Addiction Etter 2013.pdf

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Jean-François Etter et al.

(which is also the major metabolite of nicotine in
humans), nicotine-N-oxides, myosmine, beta-nicotyrine
and beta-nornicotyrine.
Nicotine is a toxic and potent substance that is quickly
absorbed through the skin and mucous membranes in its
base form. Qualitatively, many of the alkaloids listed
above have similar actions to nicotine, but are generally
less toxic and less potent.
Nicotine in medications and e-liquids is extracted from
tobacco, and this extraction process may produce some
impurities. Nicotine of pharmaceutical grade, in accordance with the European Pharmacopoeia [33], may, as a
raw material, contain up to 0.3% of each of the specified
nicotine impurities (anatabine, beta-nicotyrine, cotinine,
myosmine, nicotine-N-oxide, nornicotine and anabasine)
plus 0.1% each of unspecified impurities for a total of no
more than 0.8%. For finished medicinal products, other
limits can be justified with rationale and supportive data
(i.e. stability data, relationship to the daily dose) [34].
Currently, very little is known about e-liquids, and it is
not clear whether e-liquids fulfill European Union
requirements for nicotine medications [33,34]. Thus, the
objectives of this study were to assess levels of nicotine,
nicotine degradation products and some specific impurities in commercial e-liquids.

Previous research enabled us to identify the most popular
brands of e-liquids used in several countries (USA, UK,
France, Switzerland) [19,25]. Where possible, we purchased these brands, and thus the brands analyzed here
are among those that dominate the market in the USA
and much of Western Europe [19,25]. Nevertheless, the
sample of brands included in this study was not a representative sample of the most popular e-liquid brands
because retailers of some popular brands did not mail
their products outside the USA.
We obtained 20 bottles of 10 different brands. Nineteen bottles were purchased on the Internet and sent to us
by mail by retailers, and one bottle was received directly
(in person) from one of the largest manufacturers
(Dekang, China), which supplies many retailers worldwide. Upon receipt in Geneva, the bottles were kept at
room temperature and protected from the light until they
were sent for analysis to McNeil R&D (Helsingborg,
Sweden), where they were kept at room temperature until
they were opened for analysis. During the analyses,
which were performed in March and April 2012, the
bottles were stored in a refrigerator at 6–8°C.
The analyses performed included nicotine content by
ultra-high performance liquid chromatography (UHPLC),
and content of the known nicotine degradation products
and impurities, i.e. cotinine, myosmine, nicotine-N© 2013 Society for the Study of Addiction

oxides, beta-nicotyrine, nornicotine, anabasine and anatabine by UHPLC. Presence (but not quantification) of
ethylene glycol and diethylene glycol by gas chromatography (GC), in accordance with current United States
Pharmacopeial (USP) monograph for propylene glycol
[35]. We used a limit test set by the USP and National
Formulary (USP-NF) that was able to detect 0.1% of
diethylene glycol or ethylene glycol in the liquids—levels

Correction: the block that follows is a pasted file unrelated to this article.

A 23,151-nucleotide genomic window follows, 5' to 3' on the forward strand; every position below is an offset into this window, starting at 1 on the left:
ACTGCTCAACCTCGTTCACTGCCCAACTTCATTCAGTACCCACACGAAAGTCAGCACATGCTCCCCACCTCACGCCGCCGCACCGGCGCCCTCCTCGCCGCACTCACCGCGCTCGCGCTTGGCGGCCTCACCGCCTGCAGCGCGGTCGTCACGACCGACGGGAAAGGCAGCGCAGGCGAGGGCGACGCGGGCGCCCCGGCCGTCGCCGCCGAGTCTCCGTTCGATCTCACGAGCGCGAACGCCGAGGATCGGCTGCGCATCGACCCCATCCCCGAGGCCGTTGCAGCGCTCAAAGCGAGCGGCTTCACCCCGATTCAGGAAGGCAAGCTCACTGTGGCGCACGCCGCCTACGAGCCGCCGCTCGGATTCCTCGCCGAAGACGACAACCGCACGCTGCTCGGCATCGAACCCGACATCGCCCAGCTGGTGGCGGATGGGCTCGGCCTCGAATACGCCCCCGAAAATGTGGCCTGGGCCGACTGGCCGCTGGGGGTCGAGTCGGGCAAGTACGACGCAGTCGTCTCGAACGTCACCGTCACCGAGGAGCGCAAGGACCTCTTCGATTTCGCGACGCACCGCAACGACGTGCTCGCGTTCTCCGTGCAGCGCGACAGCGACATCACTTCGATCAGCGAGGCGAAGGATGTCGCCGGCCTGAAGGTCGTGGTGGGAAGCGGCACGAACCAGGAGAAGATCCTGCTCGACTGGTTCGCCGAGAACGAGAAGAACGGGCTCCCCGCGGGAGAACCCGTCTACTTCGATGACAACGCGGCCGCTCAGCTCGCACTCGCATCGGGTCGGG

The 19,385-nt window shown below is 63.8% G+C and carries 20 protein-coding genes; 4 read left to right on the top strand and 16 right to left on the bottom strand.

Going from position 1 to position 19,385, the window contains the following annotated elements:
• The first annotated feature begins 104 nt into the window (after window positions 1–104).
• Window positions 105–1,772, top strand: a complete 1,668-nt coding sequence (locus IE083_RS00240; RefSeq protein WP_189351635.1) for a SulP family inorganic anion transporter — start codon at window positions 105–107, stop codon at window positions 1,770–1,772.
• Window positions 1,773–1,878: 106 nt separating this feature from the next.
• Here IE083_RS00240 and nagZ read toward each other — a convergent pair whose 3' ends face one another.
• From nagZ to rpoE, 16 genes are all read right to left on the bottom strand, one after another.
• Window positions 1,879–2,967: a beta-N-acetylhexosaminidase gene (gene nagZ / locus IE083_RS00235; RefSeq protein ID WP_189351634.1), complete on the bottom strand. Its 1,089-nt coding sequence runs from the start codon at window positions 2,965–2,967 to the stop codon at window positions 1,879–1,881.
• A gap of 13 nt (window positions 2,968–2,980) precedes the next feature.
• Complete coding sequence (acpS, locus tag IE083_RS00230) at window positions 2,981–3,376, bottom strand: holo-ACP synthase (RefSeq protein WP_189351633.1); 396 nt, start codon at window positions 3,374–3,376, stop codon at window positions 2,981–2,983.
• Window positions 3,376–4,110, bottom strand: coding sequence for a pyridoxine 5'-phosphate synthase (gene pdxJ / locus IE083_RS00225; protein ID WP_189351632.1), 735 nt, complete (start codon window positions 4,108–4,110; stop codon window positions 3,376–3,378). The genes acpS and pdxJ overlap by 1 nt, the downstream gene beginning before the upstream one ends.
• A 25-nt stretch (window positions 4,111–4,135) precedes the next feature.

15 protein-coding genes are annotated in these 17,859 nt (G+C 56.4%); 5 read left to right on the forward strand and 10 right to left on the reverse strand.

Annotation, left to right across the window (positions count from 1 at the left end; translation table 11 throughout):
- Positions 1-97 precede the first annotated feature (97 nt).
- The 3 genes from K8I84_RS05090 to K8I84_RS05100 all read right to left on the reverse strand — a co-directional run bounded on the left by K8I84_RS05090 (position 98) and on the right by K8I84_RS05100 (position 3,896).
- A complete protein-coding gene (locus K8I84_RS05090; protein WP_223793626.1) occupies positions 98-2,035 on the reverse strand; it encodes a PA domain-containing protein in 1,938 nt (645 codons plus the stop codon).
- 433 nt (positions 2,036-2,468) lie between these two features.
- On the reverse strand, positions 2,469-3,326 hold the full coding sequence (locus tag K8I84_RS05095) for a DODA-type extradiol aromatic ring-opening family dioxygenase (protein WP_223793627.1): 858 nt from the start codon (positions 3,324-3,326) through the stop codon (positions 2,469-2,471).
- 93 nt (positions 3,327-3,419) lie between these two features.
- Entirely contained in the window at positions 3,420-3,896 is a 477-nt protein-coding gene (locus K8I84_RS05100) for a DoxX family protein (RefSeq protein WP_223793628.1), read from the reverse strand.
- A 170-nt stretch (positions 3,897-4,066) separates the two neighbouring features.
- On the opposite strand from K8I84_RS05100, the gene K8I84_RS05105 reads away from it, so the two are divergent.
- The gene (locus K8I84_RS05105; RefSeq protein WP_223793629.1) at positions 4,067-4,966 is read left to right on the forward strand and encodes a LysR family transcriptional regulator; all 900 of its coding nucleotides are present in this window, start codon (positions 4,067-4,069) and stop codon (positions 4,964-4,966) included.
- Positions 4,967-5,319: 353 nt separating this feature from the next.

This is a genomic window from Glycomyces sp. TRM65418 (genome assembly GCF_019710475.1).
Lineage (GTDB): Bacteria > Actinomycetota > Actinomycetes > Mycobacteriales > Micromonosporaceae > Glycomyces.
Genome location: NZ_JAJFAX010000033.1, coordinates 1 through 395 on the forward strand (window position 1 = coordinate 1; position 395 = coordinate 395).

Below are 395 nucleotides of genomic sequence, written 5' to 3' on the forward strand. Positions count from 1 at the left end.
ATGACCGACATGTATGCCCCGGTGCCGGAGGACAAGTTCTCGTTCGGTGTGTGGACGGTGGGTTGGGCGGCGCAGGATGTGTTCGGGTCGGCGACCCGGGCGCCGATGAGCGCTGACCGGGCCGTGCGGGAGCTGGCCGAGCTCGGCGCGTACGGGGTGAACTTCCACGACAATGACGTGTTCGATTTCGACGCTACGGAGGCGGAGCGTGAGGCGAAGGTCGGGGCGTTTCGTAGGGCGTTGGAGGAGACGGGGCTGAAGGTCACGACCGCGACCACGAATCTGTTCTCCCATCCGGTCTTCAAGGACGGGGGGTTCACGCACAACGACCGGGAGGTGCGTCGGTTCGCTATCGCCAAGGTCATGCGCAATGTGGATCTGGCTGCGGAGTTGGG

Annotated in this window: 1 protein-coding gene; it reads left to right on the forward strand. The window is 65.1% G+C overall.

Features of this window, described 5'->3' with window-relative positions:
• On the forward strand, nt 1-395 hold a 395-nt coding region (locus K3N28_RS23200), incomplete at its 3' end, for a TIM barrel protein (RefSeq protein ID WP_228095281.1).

that are considered acceptable and safe [36]. Based on the
content of the degradation products and impurities, we
determined whether these levels were within a normal
range from a pharmaceutical perspective (i.e. compared
with requirements for nicotine medications), based on
the International Conference on Harmonisation guideline for new drug products and the European Pharmacopeia for active ingredients [33,34]. Finally, the nicotine
concentration in the liquids was compared with the
labels on the bottles.
Analysis of nicotine and nicotine-related substances
The e-liquids were diluted with 1 M ammonia solution to
a concentration of about 150 mg/mL and analyzed with a
gradient method using Dionex UltiMate 3000 RS UHPLC.
Two replicates were prepared for each sample, and results
for both replicates are presented. We used UHPLC with a
combination of ultraviolet-vis and photo diode array
detector, GC with flame ionization detector and GC–mass
spectrometry (MS) with electron impact ionization mode.
The reference solutions, used for identification and
quantification of the substances, contained known levels
of nicotine, nicotine-cis-N-oxide, nicotine-trans-N-oxide,
norcotinine, cotinine, nornicotine, anatabine, myosmine,
MNP, anabasine, beta-nornicotyrine and beta-nicotyrine
(Fig. 1). The specific spectra of the peaks in the standard
were compared with the spectra of the peaks in the
For these analyses, we used a method based on the
European Pharmacopeia method for nicotine analysis,
including all standards, but this method is not validated
for e-cigarette refill solutions. The limit of detection is
0.01–0.03 mg/mL for the different nicotine-related
substances analyzed here.
Analysis of diethylene glycol and ethylene glycol
(impurities of propylene glycol)
Nineteen solutions were tested for the propylene glycol
impurities ethylene glycol and diethylene glycol, in accordance with the USP [35]. The Dekang sample was received
too late to be included in this analysis. The solutions were
solved in methanol, followed by GC analysis using an
Agilent 7890 GC. The test method used was a limit test
with 2, 2, 2-trichloroethanol as internal standard. In
addition, GC-MS analysis was also conducted, which is a